The Lead: Don’t drop the SOPA: Musicians weigh in on the controversial legislation

January 23, 2012 by Matthew Colwell

The Lead: Don’t drop the SOPA: Musicians weigh in on the controversial legislation

Have you ever listened to your favorite songs on YouTube? Uploaded a random picture of a cute, fluffy kitten to your Facebook account? Tweeted a link to an MP3 you didn’t write or record? Left a comment with a link to an illegal album download on a forum? If the answer to any of these is yes, a set of laws Congress recently considered could alter the way you find—and consume—music and all other forms of media online.

The Protect-IP Act (PIPA) and Stop Online Piracy Act (SOPA) are two pieces of anti-piracy legislation recently deliberated on by the Senate and House of Representatives, respectively. After backlash in the form of Internet protests including support from high-profile websites such as Wikipedia and Tumblr, both bills have been put on hold for the time being. Don't breathe easy just yet, however: Less than a week before this current ‘shelving,’ SOPA was originally ‘shelved,’ only to come back within a few days, and postponement doesn’t mean the bill is dead or going away—Congress will wait it out and then try again.

Still, it's smart to be aware of what the legislation entails. What these bills could do is give the federal government and copyright holders the power to take action against websites accused of containing protected content; they also change who is responsible for finding and removing infringing content. The bills are almost exactly alike; the only difference is that SOPA has a provision that makes unauthorized streaming content illegal.

Right now, here’s how things work: If infringing material is uploaded to a website, it’s the responsibility of the copyright owner to contact the website and request it be taken down. If the host doesn’t remove the offending content, they face punitive action. For example, if a YouTube channel has songs on it that the account owner doesn’t own—that means any band who’s covered, say, Adele, and uploaded it to their channel—whoever owns the copyright of the song must contact YouTube to inform them of the infringing content, and then YouTube removes it.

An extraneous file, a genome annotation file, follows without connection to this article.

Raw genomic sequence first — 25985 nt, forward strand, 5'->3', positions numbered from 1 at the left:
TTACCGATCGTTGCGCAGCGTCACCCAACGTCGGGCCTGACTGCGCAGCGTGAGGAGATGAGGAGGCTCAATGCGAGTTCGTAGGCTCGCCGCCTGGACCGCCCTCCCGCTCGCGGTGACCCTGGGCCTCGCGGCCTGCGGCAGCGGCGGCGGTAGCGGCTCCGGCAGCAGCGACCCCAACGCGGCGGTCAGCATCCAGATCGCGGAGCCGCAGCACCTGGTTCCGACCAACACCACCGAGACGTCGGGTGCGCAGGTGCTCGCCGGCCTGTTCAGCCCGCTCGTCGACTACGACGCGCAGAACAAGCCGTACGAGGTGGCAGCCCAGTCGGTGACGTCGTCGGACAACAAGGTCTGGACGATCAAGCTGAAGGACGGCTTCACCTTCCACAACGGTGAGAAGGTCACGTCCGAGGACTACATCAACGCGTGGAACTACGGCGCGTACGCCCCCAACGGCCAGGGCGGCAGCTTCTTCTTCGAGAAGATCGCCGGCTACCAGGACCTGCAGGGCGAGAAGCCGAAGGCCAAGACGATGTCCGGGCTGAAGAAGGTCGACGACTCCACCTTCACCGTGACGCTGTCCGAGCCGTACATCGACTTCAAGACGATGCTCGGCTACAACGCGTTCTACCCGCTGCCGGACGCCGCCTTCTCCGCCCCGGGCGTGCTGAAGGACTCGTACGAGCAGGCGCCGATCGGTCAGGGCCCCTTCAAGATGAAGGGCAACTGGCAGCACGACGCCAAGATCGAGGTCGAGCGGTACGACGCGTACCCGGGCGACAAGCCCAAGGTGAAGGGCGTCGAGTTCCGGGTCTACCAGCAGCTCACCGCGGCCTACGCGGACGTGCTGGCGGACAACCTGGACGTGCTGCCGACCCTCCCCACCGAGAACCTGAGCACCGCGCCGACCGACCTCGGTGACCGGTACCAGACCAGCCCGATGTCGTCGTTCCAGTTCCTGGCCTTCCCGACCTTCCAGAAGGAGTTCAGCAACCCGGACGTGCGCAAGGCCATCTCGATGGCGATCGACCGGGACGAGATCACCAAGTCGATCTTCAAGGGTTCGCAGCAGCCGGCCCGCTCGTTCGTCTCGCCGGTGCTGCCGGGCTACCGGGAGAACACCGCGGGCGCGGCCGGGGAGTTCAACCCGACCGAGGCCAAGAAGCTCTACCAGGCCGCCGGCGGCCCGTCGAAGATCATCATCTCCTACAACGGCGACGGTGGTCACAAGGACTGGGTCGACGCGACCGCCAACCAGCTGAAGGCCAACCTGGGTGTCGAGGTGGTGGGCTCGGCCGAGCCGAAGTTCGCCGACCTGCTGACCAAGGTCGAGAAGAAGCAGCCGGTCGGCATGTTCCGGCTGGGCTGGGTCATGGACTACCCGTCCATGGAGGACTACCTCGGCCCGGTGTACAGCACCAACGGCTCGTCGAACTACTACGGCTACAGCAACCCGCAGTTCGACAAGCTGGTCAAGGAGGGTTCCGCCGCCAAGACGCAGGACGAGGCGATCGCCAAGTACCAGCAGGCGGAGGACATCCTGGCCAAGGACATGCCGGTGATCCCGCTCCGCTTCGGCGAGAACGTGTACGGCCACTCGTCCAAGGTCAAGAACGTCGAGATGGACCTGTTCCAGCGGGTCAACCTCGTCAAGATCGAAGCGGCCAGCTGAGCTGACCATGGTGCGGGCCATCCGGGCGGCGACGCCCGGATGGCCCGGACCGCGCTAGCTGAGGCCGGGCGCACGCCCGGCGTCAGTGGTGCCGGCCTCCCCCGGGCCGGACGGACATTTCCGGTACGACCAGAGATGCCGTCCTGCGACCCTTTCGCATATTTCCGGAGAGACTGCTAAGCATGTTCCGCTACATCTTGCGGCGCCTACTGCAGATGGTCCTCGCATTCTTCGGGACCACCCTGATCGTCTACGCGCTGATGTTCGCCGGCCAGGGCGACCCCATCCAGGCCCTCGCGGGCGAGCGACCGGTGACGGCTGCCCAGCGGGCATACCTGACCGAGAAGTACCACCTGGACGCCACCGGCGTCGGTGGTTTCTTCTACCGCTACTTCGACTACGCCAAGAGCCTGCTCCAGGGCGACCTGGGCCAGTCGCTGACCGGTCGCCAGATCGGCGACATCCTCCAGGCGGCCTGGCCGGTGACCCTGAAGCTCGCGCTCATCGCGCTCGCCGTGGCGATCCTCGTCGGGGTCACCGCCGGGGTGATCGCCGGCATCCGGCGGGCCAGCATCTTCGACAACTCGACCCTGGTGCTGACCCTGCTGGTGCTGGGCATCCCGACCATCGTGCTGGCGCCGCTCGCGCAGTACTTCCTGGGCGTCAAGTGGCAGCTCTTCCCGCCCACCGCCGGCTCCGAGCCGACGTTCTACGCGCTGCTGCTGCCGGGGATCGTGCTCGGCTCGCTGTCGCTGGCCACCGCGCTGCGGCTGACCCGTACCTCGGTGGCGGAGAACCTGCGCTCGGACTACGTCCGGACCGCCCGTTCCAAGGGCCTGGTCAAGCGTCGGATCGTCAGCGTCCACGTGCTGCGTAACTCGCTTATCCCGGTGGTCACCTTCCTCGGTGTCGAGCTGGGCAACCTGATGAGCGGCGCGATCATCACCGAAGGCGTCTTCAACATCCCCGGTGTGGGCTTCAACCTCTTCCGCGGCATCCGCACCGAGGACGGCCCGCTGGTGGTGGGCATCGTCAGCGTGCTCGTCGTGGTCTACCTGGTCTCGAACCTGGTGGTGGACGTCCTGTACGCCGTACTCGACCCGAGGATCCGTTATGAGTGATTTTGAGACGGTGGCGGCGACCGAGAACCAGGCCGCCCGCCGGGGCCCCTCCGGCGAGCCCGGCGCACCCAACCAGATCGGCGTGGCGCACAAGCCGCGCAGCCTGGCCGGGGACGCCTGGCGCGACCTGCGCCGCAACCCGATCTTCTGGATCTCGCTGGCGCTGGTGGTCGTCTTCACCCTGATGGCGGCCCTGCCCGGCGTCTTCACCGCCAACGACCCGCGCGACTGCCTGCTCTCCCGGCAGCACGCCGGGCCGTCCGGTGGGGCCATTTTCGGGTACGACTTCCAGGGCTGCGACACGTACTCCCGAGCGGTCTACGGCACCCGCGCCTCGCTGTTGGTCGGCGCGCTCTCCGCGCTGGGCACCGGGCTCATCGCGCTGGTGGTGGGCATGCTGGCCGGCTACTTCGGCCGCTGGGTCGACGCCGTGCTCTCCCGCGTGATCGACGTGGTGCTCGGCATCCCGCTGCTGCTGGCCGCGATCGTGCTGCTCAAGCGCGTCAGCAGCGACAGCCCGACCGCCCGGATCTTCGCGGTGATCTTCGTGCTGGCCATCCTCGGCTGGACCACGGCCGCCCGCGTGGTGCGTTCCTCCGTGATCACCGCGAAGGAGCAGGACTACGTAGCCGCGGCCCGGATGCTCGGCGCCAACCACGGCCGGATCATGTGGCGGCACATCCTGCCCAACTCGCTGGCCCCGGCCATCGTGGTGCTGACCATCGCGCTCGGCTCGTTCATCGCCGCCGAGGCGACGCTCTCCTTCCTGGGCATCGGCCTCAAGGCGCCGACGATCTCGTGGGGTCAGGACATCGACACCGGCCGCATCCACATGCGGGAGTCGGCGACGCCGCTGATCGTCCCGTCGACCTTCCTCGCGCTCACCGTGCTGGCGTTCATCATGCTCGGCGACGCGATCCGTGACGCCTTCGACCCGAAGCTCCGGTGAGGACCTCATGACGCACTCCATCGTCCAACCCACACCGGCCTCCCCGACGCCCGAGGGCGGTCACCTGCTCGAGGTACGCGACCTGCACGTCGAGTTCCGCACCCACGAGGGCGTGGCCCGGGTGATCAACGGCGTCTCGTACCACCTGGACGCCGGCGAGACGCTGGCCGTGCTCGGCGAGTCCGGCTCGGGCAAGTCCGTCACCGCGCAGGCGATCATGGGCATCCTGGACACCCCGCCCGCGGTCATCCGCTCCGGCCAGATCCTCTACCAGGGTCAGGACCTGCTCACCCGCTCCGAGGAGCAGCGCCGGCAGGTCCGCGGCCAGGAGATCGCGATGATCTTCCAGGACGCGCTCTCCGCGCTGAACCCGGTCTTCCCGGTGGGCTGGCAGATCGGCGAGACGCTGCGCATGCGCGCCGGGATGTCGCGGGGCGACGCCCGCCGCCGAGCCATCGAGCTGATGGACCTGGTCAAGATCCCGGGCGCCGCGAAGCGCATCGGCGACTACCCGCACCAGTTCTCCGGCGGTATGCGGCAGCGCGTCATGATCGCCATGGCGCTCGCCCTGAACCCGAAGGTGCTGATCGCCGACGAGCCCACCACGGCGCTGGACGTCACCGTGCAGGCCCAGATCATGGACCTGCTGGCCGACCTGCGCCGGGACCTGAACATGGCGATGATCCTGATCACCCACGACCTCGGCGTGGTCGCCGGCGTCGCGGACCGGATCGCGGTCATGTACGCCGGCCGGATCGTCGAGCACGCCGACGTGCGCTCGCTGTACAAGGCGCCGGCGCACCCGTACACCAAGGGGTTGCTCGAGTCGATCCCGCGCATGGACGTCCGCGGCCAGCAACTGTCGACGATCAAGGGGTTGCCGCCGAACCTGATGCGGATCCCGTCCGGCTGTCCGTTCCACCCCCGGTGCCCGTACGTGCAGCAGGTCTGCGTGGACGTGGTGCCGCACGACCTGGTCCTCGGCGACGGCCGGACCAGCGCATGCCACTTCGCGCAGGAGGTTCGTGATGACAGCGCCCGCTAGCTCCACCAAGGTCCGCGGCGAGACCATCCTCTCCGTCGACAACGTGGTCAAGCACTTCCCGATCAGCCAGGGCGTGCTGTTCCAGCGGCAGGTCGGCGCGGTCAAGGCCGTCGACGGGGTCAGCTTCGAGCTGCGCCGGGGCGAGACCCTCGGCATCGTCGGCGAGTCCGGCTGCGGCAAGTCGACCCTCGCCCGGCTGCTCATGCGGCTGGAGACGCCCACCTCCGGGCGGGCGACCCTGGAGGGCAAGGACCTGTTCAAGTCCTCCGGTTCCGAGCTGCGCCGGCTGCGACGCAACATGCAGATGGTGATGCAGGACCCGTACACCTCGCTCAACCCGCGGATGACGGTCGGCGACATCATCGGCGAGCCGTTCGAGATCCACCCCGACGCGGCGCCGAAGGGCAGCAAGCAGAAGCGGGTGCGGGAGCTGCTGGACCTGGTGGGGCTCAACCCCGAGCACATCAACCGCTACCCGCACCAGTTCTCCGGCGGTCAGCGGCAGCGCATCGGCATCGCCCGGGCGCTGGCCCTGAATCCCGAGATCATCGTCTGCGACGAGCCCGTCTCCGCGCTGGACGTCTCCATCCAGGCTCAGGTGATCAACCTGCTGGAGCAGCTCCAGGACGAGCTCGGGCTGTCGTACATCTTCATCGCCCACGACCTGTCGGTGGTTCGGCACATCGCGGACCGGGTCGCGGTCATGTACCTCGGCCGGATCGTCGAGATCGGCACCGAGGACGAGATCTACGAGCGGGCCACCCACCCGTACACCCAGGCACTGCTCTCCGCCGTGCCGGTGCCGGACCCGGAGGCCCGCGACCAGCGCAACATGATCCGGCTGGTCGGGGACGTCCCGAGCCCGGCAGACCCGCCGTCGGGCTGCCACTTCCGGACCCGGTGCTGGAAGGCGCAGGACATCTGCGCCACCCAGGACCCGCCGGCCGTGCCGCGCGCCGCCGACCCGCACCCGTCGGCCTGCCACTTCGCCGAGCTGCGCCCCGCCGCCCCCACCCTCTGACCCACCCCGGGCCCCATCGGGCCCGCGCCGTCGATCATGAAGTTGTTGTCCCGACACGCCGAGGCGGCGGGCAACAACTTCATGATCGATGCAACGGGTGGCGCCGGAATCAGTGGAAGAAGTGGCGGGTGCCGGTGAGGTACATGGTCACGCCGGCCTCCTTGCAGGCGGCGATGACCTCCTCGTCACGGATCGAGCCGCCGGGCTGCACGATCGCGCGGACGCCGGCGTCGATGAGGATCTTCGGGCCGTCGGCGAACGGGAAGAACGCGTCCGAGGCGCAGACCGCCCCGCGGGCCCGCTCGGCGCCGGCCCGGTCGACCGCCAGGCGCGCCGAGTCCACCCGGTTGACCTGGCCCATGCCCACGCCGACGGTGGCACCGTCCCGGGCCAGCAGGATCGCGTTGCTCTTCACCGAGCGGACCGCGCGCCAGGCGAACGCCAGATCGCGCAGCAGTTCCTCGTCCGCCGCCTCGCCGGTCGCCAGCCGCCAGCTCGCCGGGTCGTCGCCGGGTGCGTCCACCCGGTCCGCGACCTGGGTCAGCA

If SOPA were to pass, this process will be reversed: The site that hosts the content will immediately be held responsible for infringing material. The responsible site can be immediately cut off from doing business with advertisers such as Google AdWords or payment processors such as PayPal (the main source of revenue for many websites). Following our previous example, if the same songs were uploaded to YouTube with SOPA in effect, and YouTube didn’t catch them before the copyright holder did, YouTube could be immediately cut off from possible advertising revenue without due process for hosting—or even just allegedly hosting—pirated content. A copyright holder can suspect infringement, and they can order the takedown of a site until it’s cleared.

This is just one example of how these laws could affect high-profile websites. Any website which contains user-submitted content—Facebook, Twitter, Tumblr, Reddit, Wikipedia—could be forced to monitor their content closely to make sure pirated material isn’t being posted. For a simple explanation of the way SOPA and PIPA work, watch this video.

Copyright law and the use (and misuse) of intellectual property heavily affect the music industry, of course. A musician’s livelihood depends on how they make money in relationship to their art, so SOPA and PIPA have direct effects on the future of the music industry. The opinions on the way the legislation should be handled vary greatly. Buddy Nielsen, Senses Fail frontman and label manager of Mightier Than Sword, finds comfort in SOPA and thinks it will help rejuvenate the music industry. “I think [SOPA’s] great,” he says. “I think that we’re going to get to a point very soon where everything is on the Internet. [Without legislation like SOPA,] you’re going to put entire businesses out of business because there won’t be any money in [music]—an industry based on people’s intellectual property.”

Nielsen says his biggest problem is that “people have devalued music” and that this is causing the business aspect of music to die. He hopes SOPA will help change that and bring sales back to the music industry. “You can sign up for Spotify for $10 per month and get almost every record in the entire world,” he says. “Amazon sells records for 89 cents. You, in turn, teach an entire generation of kids there is no value in music—that it’s not worth paying for. As a place for business, it is then extinct.

“If you can’t get to the free music, you’re not going to download it,” he continues. “I don’t buy into the idea that music isn’t selling because it’s not good now. I think music isn’t selling because it’s so easy to steal it.”

On the opposite side of the coin is Circa Survive guitarist Colin Frangicetto. Admitting that as a proprietor of intellectual property, he understands it may be confusing to be against a bill built to protect his artistic output, he still calls SOPA “a Trojan Horse. It’s a way to give the establishment more control over user-generated content sites,” he says. “The people fighting for this bill obviously say that’s ridiculous, but the main people who have been giving money to the representatives of this bill are in the entertainment industry. It basically comes down to money. It comes down to the fact that these representatives really don’t understand what this bill could do to freedom of speech on the Internet as well as innovation and jobs.”

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